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Queering Lucrezia’s Virtú

A Feminist Reinterpretation of the Radical Machiavelli

Andrés Fabián Henao Castro

This article argues for a feminist reinterpretation of the ‘radical Machiavelli’ tradition which pushes Machiavelli’s performative theory of power towards emancipation. I base my argument on a rereading of Niccolò Machiavelli’s Mandragola, whose historical use of the mandrake legend, I claim, symptomatizes historically gendered forms of labour expropriation characteristic of early modern capitalism. Against the background of that historical contextualisation, I then argue against James Martel’s interpretation of Machiavelli’s theory of open secrets, as one that remains unable to extend to Lucrezia the democratic insights that he identifies in Callimaco and Ligurio’s textual conspiracies. Dialectically relocating the political heroism of this play in Lucrezia’s performance, I conclude, Machiavelli’s comedy becomes nevertheless useful for a subaltern theory of democratic action.

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Doing Queer Love

Feminism, AIDS, and History

Lisa Diedrich

In this essay, I utilize the concept of the echo, as formulated in the historical and methodological work of Michel Foucault and Joan W. Scott, to help theorize the historical relationship between health feminism and AIDS activism. I trace the echoes between health feminism and AIDS activism in order to present a more complex history of both movements, and to try to think through the ways that the coming together of these two struggles in a particular place and time—New York City in the 1980s—created particular practices that might be effective in other times and places. The practice that I focus on here is one that I call 'doing queer love'. As I hope to show, 'doing queer love' both describes a particular history of health activism and opens up the possibility of bringing into being a different future than the one a conventional history of AIDS seems to predict. It is an historical echo that I believe we must try to hear now, not just in order to challenge a particular history of AIDS activism in the United States, but also in order to provide a model that can be useful for addressing the continuing problem of AIDS across the globe.

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Rochelle Goldberg Ruthchild

-Soviet gender orders, lesbian relationships in late Soviet Russia, the home, public space, and creating queer space. Stella seeks to move beyond the existing literature, which focuses primarily on the state’s repressive laws and actions against gays and lesbians

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“Maternal Impressions”

Disability Memoirs in Socialist Poland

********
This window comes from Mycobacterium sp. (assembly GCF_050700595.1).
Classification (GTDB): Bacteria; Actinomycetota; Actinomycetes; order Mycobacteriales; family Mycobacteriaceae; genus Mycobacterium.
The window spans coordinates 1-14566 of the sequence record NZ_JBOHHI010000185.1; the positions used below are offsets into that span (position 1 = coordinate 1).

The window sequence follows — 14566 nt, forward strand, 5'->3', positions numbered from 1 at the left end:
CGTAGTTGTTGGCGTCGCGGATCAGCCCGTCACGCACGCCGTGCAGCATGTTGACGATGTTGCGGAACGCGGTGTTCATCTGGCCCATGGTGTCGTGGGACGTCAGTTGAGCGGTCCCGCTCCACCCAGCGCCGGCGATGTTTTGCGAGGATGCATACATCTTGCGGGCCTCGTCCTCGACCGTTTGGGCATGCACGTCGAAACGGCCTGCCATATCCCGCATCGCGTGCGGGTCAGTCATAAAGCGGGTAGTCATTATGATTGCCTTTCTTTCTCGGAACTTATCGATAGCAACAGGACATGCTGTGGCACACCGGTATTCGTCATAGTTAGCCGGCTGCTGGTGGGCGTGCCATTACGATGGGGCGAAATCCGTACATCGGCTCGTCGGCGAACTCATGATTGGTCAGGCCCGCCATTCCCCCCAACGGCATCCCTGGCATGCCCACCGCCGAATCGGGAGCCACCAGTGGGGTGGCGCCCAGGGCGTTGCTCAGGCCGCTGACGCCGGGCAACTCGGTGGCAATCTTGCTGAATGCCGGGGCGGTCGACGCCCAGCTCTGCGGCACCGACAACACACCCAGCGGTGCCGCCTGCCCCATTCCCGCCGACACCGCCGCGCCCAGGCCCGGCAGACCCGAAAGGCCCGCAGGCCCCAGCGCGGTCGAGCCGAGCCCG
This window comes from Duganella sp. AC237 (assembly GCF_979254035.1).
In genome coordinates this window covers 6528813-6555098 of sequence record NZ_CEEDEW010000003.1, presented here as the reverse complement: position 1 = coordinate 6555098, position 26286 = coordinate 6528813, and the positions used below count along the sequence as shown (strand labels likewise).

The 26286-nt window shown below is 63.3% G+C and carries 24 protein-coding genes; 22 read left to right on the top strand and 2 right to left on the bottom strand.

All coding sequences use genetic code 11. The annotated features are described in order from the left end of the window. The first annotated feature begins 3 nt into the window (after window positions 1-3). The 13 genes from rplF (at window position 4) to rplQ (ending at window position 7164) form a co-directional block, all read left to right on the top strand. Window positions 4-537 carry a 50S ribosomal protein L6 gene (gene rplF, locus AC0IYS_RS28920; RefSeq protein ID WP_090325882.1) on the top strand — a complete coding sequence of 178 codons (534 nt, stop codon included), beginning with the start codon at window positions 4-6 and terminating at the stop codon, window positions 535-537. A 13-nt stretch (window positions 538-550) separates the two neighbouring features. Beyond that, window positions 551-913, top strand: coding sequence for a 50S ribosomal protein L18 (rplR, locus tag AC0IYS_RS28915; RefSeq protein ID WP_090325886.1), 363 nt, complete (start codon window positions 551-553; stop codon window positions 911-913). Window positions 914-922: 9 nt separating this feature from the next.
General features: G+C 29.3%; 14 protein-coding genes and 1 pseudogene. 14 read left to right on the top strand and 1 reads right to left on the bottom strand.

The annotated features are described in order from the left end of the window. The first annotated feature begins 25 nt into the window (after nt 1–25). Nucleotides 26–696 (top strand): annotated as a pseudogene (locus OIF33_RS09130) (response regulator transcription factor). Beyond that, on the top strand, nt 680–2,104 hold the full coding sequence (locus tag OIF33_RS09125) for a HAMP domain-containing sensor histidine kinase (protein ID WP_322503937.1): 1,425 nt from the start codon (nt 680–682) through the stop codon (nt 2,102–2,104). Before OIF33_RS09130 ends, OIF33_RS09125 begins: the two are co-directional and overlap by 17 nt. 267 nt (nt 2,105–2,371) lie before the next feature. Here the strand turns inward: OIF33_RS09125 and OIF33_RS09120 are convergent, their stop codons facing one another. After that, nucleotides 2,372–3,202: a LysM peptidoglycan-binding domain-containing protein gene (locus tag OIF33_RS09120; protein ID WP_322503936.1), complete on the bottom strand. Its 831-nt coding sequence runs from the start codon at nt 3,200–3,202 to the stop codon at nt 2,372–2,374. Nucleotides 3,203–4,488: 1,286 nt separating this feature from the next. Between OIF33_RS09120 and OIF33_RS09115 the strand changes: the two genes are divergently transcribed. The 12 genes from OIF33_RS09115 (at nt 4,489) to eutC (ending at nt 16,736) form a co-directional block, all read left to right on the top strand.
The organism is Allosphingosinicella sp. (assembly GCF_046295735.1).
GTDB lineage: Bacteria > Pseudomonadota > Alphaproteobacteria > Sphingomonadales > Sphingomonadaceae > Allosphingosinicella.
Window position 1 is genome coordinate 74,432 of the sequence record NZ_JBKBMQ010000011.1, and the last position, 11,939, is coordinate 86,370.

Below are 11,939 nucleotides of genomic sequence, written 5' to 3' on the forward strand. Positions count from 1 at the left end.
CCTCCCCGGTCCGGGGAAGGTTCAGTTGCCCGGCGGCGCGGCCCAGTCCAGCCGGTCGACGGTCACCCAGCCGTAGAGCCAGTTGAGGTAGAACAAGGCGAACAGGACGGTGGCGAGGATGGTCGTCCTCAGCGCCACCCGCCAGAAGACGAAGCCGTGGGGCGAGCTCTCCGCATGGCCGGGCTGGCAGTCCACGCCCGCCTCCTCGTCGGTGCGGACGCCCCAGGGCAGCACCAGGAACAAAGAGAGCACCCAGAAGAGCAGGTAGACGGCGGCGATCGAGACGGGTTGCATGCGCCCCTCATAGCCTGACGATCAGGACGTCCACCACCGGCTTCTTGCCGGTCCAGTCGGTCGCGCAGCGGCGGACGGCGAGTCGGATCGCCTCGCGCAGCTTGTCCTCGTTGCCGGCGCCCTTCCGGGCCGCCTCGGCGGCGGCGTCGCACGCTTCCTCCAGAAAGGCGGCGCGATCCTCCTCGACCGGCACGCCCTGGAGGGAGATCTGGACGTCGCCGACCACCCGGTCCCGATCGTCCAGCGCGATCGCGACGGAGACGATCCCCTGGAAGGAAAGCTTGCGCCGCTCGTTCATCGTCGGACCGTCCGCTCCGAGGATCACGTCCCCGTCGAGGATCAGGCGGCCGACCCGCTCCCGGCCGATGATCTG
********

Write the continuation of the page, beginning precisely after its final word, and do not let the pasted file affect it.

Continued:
Natalia Pamula

cultural history of health and illness in the Polish countryside after 1945] (Warsaw: Instytut Historii PAN, 2016). 10 Ibid., 76. 11 Alison Kafer, Feminist Queer Crip (Bloomington: Indiana University Press, 2013). 12 See, among others, Malgorzata

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Report from the Region

The “Anti-Gender” Wave Contested: Gender Studies, Civil Society, and the State in Eastern Europe and Beyond*

protest. In particular, more critical versions of gender studies are practiced by scholars who do not (yet) have academic appointments or secure institutional affiliations. In November 2017 the conference “Queer and Feminist Studies in Eastern Europe” was

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Monika Rudaś-Grodzka, Katarzyna Nadana-Sokołowska, Anna Borgos, and Dorottya Rédai

(Minka Czóbel)], in Anna Menyhért, Női irodalmi hagyomány [Women’s literary tradition] (Budapest: Napvilág, 2013), 99–147. 9 See Anita Kurimay, “‘Sex in the “Pearl of the Danube’: The history of queer life, love, and its regulation in Budapest, 1873

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Paul Apostolidis, William E. Connolly, Jodi Dean, Jade Schiff, and Romand Coles

range of issues: grassroots democracy, renewable energy, water conservation, alternative agriculture, community gardens, alternative health, queer politics, and animal oppression (16). Students at NAU enroll in Public Achievement (PA) seminars where they

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Ayşe Durakbaşa, Rochelle Goldberg Ruthchild, Ana Pajvančić-Cizelj, Evgenia Sifaki, Maria Repoussi, Emilia Salvanou, Tatyana Kotzeva, Tamara Zlobina, Maria Bucur, Anna Muller, Katarzyna Stańczak-Wiślicz, Lukas Schretter, Iza Desperak, Susan Zimmermann, and Marina Soroka

Indiana Jones movie. Biographical gaps, concerning things, dates, people, and places we do not know, are plastered together thanks to the application of feminist, gender, and even queer studies methodology. Subtly limited quotations lead the reader to bell

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Nancy S. Love, Sanford F. Schram, Anthony J. Langlois, Luis Cabrera, and Carol C. Gould

=en&ct=clnk&gl=au&client=safari (accessed 29 July 2015 ). Merry , Sally E. 2006 . Human Rights and Gender Violence: Translating International Law Into Local Justice . Chicago : University of Chicago Press . Rao , Rahul . 2014 . “ Queer Questions .” International Feminist Journal

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Maria Bucur, Alexandra Ghit, Ayşe Durakbaşa, Ivana Pantelić, Rochelle Goldberg Ruthchild, Elizabeth A. Wood, Anna Müller, Galina Goncharova, Zorana Antonijević, Katarzyna Sierakowska, Andrea Feldman, Maria Kokkinou, Alexandra Zavos, Marija M. Bulatović, Siobhán Hearne, and Rayna Gavrilova

in its reading of particular representations of gender identity and articulation of queerness in postcommunist spaces. The last section focuses on citizenship and engages with the concept through the lens of intersectionality. We have an essay on